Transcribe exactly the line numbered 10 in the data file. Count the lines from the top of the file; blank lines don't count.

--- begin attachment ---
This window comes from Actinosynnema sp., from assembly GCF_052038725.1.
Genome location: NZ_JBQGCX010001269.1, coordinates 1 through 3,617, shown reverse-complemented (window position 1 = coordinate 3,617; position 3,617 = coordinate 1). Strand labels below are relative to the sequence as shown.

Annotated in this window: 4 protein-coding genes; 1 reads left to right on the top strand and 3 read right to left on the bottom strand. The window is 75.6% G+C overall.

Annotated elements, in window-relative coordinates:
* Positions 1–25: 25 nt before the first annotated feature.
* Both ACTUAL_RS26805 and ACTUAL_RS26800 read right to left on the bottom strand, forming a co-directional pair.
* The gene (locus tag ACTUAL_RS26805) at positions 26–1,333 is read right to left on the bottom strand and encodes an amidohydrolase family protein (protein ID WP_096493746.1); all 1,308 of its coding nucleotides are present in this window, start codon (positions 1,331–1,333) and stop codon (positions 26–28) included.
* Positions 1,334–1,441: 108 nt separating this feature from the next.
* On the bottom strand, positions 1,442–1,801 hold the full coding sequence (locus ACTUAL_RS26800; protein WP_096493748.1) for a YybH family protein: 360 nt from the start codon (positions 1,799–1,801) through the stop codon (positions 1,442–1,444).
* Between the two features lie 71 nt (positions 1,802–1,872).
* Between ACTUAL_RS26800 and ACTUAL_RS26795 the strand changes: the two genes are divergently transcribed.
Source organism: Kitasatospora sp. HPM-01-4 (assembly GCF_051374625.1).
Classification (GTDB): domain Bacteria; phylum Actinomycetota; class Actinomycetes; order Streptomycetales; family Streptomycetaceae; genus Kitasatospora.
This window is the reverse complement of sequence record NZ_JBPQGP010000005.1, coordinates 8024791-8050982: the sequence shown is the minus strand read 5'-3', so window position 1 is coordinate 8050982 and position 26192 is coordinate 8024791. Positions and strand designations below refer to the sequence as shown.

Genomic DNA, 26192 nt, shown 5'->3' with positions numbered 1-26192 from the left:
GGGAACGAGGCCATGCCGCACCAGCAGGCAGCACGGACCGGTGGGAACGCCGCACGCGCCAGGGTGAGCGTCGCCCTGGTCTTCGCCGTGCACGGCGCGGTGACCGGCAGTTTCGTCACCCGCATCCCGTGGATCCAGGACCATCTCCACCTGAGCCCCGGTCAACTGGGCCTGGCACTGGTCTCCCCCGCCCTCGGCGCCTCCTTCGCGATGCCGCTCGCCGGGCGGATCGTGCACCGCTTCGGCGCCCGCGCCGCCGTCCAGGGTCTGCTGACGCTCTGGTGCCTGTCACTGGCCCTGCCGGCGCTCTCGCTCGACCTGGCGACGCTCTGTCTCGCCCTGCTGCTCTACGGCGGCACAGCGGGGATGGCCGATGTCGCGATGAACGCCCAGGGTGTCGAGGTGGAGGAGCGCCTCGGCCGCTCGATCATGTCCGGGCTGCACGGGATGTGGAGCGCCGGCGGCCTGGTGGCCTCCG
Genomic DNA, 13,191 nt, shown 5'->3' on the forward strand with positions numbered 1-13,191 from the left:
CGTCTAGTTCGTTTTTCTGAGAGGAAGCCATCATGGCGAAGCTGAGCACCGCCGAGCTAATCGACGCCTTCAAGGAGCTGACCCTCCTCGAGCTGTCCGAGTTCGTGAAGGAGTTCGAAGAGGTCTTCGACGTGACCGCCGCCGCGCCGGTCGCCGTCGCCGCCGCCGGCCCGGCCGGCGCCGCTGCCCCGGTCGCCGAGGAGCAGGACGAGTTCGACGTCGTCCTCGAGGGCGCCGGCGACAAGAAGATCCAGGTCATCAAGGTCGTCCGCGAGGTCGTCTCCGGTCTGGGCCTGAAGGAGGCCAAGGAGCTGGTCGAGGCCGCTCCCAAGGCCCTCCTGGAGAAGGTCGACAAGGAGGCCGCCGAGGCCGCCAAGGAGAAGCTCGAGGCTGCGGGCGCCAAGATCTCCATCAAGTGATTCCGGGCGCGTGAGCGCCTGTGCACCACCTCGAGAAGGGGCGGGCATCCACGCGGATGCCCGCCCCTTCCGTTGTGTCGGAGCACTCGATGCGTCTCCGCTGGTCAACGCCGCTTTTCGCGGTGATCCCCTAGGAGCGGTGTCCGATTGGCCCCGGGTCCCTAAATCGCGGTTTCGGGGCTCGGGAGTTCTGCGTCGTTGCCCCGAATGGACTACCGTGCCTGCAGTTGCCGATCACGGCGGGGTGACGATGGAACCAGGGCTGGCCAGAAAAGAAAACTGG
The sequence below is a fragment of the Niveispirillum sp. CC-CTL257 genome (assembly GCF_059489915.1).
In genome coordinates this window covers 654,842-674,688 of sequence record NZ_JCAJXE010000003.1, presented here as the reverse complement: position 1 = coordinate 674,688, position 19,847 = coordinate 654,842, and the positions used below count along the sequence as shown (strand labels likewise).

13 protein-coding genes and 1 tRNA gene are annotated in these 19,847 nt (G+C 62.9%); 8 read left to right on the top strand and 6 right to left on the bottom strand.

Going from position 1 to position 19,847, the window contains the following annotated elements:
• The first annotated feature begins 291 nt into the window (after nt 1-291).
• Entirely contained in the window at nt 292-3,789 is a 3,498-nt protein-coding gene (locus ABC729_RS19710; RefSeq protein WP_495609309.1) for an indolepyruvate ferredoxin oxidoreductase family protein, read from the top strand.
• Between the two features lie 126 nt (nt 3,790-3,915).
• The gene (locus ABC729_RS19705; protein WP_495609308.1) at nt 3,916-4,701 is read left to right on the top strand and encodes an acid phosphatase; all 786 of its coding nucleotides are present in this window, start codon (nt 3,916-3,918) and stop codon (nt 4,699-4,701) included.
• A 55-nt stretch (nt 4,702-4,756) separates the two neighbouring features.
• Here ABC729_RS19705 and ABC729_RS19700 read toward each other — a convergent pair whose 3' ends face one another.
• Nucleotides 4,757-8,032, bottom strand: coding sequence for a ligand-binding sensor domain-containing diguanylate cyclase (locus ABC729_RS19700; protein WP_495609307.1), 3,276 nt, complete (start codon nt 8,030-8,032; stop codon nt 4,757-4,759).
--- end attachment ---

* Between the two features lie 71 nt (positions 1,802–1,872).